You can be part of the fun and support CBF! As an official charity partner we have a supply of charity bibs available for $150. This purchase guarantees entry into the race and provides a donation towards CBF's work to restore and protect the Chesapeake Bay. Click here to purchase your charity bib today!

For more information about the event, visit the official race website at bridgerace.com.

Thanks for your support–we hope to see you there!

—Melanie McCarty
CBF 's Donor Communications Manager

 


A Park Manager Looks Back on 27 Clean the Bay Days

59093_1590688095987_7547821_nIn the spring of 1989, 16-year-old Cameron Swain went on an outing with her family in Hampton Roads to pick up trash on a beach. As a teenager, she didn't realize that the small informal cleanup would become the first ever Clean the Bay Day, now going stronger than ever as it enters its 28th year.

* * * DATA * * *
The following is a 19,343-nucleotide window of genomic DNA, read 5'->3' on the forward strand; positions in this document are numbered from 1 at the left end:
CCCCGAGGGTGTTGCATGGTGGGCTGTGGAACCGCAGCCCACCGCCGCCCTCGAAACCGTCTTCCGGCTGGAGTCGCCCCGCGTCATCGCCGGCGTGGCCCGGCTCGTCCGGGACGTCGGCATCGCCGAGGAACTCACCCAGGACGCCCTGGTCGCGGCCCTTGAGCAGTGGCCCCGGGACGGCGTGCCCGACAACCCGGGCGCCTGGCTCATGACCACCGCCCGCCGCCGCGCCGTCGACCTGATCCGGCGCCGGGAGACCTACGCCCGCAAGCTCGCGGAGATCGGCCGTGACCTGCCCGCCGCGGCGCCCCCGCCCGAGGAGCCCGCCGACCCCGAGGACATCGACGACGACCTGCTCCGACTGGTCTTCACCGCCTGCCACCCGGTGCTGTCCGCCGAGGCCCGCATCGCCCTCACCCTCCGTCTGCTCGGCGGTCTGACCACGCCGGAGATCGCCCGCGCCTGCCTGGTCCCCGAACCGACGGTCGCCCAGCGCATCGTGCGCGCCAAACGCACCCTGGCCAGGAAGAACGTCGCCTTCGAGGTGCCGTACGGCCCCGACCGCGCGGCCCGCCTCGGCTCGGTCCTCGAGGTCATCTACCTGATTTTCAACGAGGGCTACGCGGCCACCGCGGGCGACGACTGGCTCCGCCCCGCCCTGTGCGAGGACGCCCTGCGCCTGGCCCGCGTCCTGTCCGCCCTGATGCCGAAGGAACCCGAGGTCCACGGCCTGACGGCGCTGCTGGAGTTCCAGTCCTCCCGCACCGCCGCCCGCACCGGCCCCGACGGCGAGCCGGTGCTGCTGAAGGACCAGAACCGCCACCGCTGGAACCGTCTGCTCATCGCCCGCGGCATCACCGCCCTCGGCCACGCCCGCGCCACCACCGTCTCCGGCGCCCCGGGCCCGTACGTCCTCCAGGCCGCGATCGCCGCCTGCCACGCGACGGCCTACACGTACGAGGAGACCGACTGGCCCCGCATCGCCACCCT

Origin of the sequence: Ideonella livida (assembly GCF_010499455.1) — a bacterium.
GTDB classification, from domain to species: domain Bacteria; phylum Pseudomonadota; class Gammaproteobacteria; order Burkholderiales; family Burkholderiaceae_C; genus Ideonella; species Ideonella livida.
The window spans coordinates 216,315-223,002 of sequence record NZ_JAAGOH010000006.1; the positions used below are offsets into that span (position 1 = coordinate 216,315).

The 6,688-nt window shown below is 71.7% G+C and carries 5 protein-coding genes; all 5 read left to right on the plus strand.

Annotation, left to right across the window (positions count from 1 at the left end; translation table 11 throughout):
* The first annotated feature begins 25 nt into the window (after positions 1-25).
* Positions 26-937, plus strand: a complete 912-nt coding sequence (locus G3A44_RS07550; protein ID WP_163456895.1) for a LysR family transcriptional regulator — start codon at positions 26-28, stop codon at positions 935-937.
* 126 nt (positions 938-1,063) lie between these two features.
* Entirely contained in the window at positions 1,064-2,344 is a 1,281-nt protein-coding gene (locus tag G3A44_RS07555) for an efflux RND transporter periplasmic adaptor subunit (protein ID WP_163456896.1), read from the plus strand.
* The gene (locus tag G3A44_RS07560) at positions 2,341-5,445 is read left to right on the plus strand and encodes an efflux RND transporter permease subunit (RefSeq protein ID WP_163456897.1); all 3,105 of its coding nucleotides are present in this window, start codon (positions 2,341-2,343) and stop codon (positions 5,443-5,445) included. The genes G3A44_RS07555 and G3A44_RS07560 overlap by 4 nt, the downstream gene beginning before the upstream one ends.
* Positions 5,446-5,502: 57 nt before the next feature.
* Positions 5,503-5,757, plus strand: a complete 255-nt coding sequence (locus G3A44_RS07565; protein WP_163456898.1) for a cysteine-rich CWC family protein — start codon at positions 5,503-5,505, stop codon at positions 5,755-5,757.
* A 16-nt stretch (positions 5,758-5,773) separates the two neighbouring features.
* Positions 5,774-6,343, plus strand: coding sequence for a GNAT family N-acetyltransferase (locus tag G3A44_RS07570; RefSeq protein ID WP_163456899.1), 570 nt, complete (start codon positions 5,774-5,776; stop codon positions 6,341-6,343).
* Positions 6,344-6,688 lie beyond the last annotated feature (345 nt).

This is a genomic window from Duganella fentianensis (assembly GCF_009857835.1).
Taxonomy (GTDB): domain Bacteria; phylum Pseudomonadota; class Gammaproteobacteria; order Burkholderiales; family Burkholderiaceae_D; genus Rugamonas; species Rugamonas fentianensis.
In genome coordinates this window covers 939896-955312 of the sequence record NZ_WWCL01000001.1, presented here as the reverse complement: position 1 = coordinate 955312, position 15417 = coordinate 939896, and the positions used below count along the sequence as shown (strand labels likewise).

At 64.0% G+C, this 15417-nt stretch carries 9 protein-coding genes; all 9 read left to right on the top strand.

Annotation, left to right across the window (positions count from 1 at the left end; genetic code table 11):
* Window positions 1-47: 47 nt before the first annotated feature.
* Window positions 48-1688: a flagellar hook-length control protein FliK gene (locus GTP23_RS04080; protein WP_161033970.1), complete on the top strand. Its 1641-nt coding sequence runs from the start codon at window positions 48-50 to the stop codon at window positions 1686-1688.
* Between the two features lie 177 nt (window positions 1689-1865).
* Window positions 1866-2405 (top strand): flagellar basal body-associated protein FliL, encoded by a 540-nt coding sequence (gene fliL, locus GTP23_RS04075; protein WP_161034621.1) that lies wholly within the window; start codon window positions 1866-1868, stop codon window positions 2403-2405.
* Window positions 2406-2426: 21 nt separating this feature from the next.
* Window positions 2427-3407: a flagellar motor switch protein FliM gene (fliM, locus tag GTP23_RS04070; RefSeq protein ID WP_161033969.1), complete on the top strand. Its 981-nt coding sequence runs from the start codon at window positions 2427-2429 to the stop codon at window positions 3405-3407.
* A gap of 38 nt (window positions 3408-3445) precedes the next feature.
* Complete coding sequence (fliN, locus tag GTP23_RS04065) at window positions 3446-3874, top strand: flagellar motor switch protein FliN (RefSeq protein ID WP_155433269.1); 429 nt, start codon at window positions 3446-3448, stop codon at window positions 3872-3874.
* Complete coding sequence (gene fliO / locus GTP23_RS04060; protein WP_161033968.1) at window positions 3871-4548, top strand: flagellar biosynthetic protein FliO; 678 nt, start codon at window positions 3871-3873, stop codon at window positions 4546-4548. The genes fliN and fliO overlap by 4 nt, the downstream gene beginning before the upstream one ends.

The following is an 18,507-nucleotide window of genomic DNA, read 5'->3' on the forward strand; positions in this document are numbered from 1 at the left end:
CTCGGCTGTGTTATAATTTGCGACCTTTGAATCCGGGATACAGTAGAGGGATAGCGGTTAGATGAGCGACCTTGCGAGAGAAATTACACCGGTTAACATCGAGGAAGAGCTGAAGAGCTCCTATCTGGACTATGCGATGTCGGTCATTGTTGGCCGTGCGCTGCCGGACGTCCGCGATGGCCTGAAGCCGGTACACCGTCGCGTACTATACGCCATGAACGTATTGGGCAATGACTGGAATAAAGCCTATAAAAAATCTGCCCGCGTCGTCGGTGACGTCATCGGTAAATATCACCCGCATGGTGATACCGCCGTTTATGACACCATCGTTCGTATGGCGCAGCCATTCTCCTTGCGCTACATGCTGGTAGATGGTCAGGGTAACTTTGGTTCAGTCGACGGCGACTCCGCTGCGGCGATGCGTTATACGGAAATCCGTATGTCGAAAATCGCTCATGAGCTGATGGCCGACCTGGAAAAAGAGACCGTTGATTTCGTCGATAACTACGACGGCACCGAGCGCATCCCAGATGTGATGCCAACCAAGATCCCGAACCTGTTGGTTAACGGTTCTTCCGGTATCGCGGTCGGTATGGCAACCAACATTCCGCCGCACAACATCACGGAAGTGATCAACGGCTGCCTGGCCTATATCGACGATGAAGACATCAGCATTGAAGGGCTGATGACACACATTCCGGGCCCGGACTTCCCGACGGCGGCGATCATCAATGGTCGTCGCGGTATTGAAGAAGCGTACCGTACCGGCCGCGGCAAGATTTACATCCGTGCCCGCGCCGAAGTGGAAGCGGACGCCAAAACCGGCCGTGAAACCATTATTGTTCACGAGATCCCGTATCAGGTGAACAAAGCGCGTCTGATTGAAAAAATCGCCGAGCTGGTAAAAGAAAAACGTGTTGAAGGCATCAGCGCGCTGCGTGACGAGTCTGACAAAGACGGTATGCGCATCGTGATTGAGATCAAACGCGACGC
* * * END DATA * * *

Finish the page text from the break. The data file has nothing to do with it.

Swain has watched the event grow from its grassroots infancy in the late 1980s and early 1990s to a longtime Virginia tradition that mobilizes thousands across the Commonwealth to beautify their local waterways.

In recent years, Clean the Bay Day has attracted 6,000 to 8,000 volunteers at sites stretching from coastal Virginia to Richmond, Charlottesville, the Shenandoah Valley, and Northern Virginia. In just three hours participants often pick up well over 100,000 pounds of trash.

Just as she has for nearly 20 years, on the first Saturday of June Swain will lead her own Clean the Bay Day site at False Cape State Park in Virginia Beach, where she is the assistant park manager. At False Cape, a few dozen people usually come out to clean the six miles of beach, often picking up between 500 and 1,000 pounds of trash in one morning.